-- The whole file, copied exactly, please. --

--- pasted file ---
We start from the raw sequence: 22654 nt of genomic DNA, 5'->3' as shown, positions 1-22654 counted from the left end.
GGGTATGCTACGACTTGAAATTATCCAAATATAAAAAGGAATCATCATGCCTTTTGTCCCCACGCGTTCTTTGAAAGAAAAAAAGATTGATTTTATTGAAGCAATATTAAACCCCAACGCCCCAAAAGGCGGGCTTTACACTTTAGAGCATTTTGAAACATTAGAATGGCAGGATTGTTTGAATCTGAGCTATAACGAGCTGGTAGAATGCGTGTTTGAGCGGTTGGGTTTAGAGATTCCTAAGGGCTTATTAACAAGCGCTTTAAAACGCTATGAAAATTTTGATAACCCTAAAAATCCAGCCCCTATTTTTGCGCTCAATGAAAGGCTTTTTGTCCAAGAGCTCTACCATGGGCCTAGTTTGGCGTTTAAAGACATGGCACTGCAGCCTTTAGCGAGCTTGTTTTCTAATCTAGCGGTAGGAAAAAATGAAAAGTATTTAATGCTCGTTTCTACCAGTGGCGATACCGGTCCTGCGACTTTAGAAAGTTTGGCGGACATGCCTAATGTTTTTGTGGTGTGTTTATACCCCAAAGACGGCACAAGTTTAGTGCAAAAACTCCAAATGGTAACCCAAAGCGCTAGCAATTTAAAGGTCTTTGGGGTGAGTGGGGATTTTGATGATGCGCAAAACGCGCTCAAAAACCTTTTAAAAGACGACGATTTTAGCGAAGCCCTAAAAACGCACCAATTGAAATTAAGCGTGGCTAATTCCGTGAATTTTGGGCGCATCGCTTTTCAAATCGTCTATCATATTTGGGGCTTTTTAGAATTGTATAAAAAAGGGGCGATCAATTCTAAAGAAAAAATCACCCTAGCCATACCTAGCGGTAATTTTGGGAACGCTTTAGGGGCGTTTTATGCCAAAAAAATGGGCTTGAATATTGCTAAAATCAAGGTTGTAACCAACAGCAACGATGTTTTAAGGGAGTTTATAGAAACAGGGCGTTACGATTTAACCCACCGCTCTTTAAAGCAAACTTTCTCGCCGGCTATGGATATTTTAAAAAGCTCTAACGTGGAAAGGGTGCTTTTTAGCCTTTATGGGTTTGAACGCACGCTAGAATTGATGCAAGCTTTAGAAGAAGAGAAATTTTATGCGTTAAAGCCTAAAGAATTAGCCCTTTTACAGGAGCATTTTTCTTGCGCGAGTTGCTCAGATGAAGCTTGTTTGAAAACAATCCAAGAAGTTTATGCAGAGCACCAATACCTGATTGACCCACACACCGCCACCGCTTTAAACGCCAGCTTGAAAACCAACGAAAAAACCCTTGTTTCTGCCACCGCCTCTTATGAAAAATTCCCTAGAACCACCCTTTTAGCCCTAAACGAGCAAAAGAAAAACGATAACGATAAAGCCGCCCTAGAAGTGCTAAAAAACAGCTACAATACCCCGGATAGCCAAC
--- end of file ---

We start from the raw sequence: 22654 nt of genomic DNA, 5'->3' as shown, positions 1-22654 counted from the left end.
GGGTATGCTACGACTTGAAATTATCCAAATATAAAAAGGAATCATCATGCCTTTTGTCCCCACGCGTTCTTTGAAAGAAAAAAAGATTGATTTTATTGAAGCAATATTAAACCCCAACGCCCCAAAAGGCGGGCTTTACACTTTAGAGCATTTTGAAACATTAGAATGGCAGGATTGTTTGAATCTGAGCTATAACGAGCTGGTAGAATGCGTGTTTGAGCGGTTGGGTTTAGAGATTCCTAAGGGCTTATTAACAAGCGCTTTAAAACGCTATGAAAATTTTGATAACCCTAAAAATCCAGCCCCTATTTTTGCGCTCAATGAAAGGCTTTTTGTCCAAGAGCTCTACCATGGGCCTAGTTTGGCGTTTAAAGACATGGCACTGCAGCCTTTAGCGAGCTTGTTTTCTAATCTAGCGGTAGGAAAAAATGAAAAGTATTTAATGCTCGTTTCTACCAGTGGCGATACCGGTCCTGCGACTTTAGAAAGTTTGGCGGACATGCCTAATGTTTTTGTGGTGTGTTTATACCCCAAAGACGGCACAAGTTTAGTGCAAAAACTCCAAATGGTAACCCAAAGCGCTAGCAATTTAAAGGTCTTTGGGGTGAGTGGGGATTTTGATGATGCGCAAAACGCGCTCAAAAACCTTTTAAAAGACGACGATTTTAGCGAAGCCCTAAAAACGCACCAATTGAAATTAAGCGTGGCTAATTCCGTGAATTTTGGGCGCATCGCTTTTCAAATCGTCTATCATATTTGGGGCTTTTTAGAATTGTATAAAAAAGGGGCGATCAATTCTAAAGAAAAAATCACCCTAGCCATACCTAGCGGTAATTTTGGGAACGCTTTAGGGGCGTTTTATGCCAAAAAAATGGGCTTGAATATTGCTAAAATCAAGGTTGTAACCAACAGCAACGATGTTTTAAGGGAGTTTATAGAAACAGGGCGTTACGATTTAACCCACCGCTCTTTAAAGCAAACTTTCTCGCCGGCTATGGATATTTTAAAAAGCTCTAACGTGGAAAGGGTGCTTTTTAGCCTTTATGGGTTTGAACGCACGCTAGAATTGATGCAAGCTTTAGAAGAAGAGAAATTTTATGCGTTAAAGCCTAAAGAATTAGCCCTTTTACAGGAGCATTTTTCTTGCGCGAGTTGCTCAGATGAAGCTTGTTTGAAAACAATCCAAGAAGTTTATGCAGAGCACCAATACCTGATTGACCCACACACCGCCACCGCTTTAAACGCCAGCTTGAAAACCAACGAAAAAACCCTTGTTTCTGCCACCGCCTCTTATGAAAAATTCCCTAGAACCACCCTTTTAGCCCTAAACGAGCAAAAGAAAAACGATAACGATAAAGCCGCCCTAGAAGTGCTAAAAAACAGCTACAATACCCCGGATAGCCAAC